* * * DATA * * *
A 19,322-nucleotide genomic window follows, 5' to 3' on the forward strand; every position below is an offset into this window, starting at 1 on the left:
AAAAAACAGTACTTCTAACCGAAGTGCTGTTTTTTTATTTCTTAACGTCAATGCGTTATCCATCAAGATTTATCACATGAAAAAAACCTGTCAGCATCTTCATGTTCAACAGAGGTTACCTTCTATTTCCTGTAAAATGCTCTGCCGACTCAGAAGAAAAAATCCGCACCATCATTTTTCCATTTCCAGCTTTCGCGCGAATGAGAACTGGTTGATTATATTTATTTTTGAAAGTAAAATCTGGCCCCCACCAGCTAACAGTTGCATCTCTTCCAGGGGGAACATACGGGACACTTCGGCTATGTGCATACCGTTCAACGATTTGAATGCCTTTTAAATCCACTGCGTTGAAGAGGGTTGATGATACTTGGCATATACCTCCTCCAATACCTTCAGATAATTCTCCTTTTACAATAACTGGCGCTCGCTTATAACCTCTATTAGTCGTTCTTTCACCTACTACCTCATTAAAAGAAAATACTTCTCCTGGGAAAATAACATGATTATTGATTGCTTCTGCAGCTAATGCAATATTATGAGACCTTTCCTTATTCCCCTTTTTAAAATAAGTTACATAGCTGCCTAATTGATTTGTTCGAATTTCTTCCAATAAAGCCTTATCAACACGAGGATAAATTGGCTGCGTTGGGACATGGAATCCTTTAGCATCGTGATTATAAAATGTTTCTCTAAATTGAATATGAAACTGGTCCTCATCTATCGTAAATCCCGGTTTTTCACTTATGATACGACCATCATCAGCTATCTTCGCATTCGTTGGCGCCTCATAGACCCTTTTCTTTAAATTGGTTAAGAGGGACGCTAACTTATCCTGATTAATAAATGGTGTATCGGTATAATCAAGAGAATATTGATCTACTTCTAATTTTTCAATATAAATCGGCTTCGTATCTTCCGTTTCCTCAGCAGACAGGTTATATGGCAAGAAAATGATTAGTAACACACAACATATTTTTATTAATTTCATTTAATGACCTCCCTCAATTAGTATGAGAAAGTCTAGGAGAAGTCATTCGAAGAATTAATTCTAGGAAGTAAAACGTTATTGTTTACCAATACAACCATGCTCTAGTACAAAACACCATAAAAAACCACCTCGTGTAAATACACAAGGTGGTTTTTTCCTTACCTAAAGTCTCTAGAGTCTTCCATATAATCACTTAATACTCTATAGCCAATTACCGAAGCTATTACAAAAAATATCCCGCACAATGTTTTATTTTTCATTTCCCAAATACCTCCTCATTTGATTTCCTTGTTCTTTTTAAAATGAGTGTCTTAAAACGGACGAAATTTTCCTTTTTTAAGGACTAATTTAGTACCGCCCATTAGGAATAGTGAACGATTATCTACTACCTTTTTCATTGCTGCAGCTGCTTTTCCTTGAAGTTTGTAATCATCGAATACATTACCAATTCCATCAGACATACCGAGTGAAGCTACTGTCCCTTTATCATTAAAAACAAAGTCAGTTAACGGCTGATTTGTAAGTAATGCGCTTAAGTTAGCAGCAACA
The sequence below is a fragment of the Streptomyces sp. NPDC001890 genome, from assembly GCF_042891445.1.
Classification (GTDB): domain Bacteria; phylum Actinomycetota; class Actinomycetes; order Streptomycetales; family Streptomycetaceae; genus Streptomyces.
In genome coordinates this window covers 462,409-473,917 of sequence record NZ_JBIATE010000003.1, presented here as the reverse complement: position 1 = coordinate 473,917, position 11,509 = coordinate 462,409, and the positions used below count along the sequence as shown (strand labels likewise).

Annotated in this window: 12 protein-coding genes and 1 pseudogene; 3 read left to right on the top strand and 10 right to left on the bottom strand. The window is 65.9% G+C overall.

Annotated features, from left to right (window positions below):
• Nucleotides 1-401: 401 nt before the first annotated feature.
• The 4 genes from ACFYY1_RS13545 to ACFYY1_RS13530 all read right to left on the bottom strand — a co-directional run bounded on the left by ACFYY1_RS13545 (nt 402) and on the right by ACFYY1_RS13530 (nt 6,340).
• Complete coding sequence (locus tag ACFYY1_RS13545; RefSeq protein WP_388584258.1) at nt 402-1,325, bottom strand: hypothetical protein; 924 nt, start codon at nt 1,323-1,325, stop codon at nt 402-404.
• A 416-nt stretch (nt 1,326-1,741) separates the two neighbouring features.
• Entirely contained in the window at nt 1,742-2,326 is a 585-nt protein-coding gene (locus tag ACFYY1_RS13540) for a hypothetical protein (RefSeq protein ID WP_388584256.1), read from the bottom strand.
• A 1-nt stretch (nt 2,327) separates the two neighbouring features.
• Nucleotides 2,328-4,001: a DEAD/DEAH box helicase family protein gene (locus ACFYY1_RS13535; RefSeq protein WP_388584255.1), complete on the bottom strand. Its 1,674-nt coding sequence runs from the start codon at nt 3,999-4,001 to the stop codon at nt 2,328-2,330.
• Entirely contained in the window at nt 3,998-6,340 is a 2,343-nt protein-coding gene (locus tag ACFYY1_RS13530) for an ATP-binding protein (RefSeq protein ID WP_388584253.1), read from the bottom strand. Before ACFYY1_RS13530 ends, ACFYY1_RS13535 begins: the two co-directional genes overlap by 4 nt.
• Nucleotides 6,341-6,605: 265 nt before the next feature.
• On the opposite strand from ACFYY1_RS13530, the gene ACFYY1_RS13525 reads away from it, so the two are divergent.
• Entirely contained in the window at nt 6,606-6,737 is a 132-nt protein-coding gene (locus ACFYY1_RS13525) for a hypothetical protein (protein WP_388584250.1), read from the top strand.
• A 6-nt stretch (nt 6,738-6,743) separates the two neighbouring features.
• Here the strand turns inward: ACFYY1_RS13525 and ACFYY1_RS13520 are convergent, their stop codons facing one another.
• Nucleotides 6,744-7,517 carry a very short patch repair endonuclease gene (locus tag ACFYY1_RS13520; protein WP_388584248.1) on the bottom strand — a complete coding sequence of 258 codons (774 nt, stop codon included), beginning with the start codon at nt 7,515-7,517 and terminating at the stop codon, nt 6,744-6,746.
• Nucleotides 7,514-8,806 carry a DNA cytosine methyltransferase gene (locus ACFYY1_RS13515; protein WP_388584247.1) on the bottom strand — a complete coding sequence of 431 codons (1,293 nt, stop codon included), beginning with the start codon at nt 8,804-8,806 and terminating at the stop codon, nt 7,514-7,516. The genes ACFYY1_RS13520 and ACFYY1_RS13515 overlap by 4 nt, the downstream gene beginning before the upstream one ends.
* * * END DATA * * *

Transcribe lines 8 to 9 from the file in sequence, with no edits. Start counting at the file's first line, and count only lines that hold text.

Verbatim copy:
• Nucleotides 1-401: 401 nt before the first annotated feature.
• The 4 genes from ACFYY1_RS13545 to ACFYY1_RS13530 all read right to left on the bottom strand — a co-directional run bounded on the left by ACFYY1_RS13545 (nt 402) and on the right by ACFYY1_RS13530 (nt 6,340).